HOME SWEET HOME: Rebels look to throw wrinkle in Egg Bowl trend with win in Starkville
November 27, 2003.
A Bush was still the President, Facebook was four months away from reinventing how people make “friends,” and it was the last time Ole Miss defeated Mississippi State in Starkville.
A lot has changed in the world, though a Bush is still seeking the oval Office, but one thing that has not is the fact the Rebels are 0-5 inside the confines of Davis Wade Stadium since that 31-0 win over the Bulldogs.
That could change Saturday when No. 19-ranked Ole Miss heads down Highway 45 for another crack at No. 22 Mississippi State on the Bulldogs’ home turf in the Egg Bowl (6:15 p.m., ESPN2).
“It’s a home stadium for an SEC football team,” Ole Miss coach Hugh Freeze said of playing at Davis Wade. “I think they are all difficult. If you go to LSU, Georgia, Florida, Alabama, they are all difficult. It’s a home football stadium that is going to have their fan base there, and it makes it difficult.”
In 2013, Ole Miss had its best chance to exorcise its Starkville demons when the Rebels forced the 110th edition of the Egg Bowl into overtime. The win was not meant to be though as quarterback Bo Wallace fumbled the football inches before crossing the goal line. Mississippi State recovered the ball in the end zone, securing the 17-10 win.
Even with the five-game losing skid in its rival’s backyard, Ole Miss holds the advantage in games played in Starkville 20-14-3.
In recent memory, the Egg Bowl series has not faired well for the visiting team no matter who it is. Since that win in 2003, the road team has lost 10 out of the last 11 games. Mississippi State defeated Ole Miss 31-23 in Oxford to end the 2010 season.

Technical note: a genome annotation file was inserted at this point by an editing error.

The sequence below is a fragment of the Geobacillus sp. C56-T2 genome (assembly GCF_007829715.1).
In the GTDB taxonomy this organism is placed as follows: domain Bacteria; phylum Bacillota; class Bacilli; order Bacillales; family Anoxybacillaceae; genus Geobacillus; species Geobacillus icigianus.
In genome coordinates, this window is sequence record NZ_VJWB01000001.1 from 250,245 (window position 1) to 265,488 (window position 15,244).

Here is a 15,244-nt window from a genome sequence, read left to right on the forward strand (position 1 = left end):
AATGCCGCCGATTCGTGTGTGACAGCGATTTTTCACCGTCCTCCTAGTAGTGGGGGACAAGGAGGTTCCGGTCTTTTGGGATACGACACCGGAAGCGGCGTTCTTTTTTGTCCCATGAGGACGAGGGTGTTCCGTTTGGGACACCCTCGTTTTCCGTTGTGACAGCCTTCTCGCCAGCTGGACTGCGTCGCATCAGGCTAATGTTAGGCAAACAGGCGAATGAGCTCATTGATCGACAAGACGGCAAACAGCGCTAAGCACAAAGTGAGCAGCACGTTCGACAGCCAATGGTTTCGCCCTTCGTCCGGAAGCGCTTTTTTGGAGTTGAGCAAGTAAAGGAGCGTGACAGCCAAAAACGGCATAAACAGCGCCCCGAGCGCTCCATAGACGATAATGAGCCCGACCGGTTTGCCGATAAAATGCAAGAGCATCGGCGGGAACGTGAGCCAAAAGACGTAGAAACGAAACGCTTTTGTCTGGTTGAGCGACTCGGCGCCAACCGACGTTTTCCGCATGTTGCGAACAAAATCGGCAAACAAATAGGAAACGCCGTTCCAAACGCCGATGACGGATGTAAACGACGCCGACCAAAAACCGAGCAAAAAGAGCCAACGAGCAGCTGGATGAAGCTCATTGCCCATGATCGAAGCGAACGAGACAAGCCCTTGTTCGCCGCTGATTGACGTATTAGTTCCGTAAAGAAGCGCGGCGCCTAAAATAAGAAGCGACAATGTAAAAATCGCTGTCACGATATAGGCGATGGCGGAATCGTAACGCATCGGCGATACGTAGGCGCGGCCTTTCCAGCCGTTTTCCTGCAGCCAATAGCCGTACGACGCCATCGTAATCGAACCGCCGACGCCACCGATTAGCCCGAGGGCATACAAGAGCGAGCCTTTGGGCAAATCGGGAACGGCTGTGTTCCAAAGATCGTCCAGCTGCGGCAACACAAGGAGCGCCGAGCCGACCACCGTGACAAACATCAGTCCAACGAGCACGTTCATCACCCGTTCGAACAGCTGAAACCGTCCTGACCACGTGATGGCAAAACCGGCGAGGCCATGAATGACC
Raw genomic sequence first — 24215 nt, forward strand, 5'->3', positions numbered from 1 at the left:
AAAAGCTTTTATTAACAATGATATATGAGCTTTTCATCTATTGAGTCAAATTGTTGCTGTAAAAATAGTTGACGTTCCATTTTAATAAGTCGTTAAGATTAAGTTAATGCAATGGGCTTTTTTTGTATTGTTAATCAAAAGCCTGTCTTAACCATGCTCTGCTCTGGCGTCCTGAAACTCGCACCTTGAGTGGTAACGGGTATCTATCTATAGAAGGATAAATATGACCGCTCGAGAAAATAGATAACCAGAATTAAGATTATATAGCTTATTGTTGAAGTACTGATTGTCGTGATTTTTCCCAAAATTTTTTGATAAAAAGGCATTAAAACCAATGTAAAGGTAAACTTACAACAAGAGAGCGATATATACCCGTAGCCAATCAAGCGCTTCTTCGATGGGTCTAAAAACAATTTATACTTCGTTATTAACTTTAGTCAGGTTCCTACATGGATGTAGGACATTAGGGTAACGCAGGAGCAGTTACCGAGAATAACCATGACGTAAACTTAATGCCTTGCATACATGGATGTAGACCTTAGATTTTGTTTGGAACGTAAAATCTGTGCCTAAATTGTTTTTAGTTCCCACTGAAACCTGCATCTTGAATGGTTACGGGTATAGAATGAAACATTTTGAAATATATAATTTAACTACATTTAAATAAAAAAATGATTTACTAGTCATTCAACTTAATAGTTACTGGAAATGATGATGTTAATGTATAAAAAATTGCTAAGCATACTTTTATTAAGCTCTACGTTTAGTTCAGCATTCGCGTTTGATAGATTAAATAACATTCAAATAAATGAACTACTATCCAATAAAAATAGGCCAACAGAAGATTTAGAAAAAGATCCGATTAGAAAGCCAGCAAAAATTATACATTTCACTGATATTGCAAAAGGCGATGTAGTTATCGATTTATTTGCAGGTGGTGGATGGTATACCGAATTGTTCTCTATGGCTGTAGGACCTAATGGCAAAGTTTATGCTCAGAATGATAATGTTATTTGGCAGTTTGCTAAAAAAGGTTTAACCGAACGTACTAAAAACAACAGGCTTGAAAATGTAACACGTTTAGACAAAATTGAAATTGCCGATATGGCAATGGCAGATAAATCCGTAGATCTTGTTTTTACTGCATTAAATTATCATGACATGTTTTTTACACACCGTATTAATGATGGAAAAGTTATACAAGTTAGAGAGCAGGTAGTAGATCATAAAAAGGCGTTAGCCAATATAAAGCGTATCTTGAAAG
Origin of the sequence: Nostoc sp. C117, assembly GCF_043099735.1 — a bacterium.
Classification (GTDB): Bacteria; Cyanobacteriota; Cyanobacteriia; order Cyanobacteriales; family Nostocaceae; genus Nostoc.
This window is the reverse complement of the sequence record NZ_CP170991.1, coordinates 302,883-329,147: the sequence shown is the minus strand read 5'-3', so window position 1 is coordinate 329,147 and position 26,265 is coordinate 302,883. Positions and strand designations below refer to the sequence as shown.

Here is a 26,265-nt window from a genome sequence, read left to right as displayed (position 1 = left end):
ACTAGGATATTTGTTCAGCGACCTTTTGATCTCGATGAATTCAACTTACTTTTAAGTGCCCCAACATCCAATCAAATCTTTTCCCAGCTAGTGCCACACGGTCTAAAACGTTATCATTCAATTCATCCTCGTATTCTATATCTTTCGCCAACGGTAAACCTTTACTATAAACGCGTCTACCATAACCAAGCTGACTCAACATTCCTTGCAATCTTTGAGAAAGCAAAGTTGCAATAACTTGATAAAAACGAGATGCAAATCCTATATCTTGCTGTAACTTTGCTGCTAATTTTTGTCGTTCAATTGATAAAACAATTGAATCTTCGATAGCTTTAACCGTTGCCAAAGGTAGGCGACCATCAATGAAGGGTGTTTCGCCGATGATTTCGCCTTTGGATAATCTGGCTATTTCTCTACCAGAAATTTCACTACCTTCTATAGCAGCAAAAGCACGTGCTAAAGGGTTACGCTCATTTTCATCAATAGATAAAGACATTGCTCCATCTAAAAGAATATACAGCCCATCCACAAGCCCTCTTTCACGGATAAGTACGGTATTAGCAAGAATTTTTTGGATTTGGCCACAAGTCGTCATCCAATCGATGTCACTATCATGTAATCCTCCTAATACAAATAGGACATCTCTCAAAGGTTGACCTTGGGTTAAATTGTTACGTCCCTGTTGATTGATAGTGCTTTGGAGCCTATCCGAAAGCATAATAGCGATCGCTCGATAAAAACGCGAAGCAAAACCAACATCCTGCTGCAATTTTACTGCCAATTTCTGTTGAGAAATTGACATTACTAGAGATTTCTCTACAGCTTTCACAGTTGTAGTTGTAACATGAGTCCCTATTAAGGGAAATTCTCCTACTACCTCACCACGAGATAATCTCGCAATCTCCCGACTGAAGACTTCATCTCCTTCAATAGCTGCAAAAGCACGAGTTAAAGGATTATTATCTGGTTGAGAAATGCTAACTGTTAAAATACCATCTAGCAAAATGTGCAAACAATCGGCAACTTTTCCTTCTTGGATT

“It’s just like any other rivalry game you know, the home-field advantage, the energy of the crowd. You’re playing in your atmosphere,” defensive back Mike Hilton said. “It makes it comfortable for the home team. It’s going to have a big impact on the game Saturday.”
Mississippi State has one of the most unique environments of any team in the SEC. That is due to one thing — the cowbell.
Christopher Walken may have felt the need for more cowbell in that famous Saturday Night Live skit years ago, but if he stepped foot inside Davis Wade Stadium, that need would be satisfied and then some.
Due to an agreement with the NCAA, the Bulldog faithful are not allowed to take their artificial noisemakers on the road, but they are allowed to clang them at will in Starkville during appointed times. That poses problems for opposing teams.
“Those cowbells, they get to you,” safety Chief Brown said. “It’s a loud ringing noise. It throws you off focus, especially when the offense is on the field. It’s going to be hard to communicate, so it can cause some complications. … It’s going to be a different atmosphere with the cowbells. We just have to come out and prepare with the speakers at practice. Hopefully we can get the job done.”
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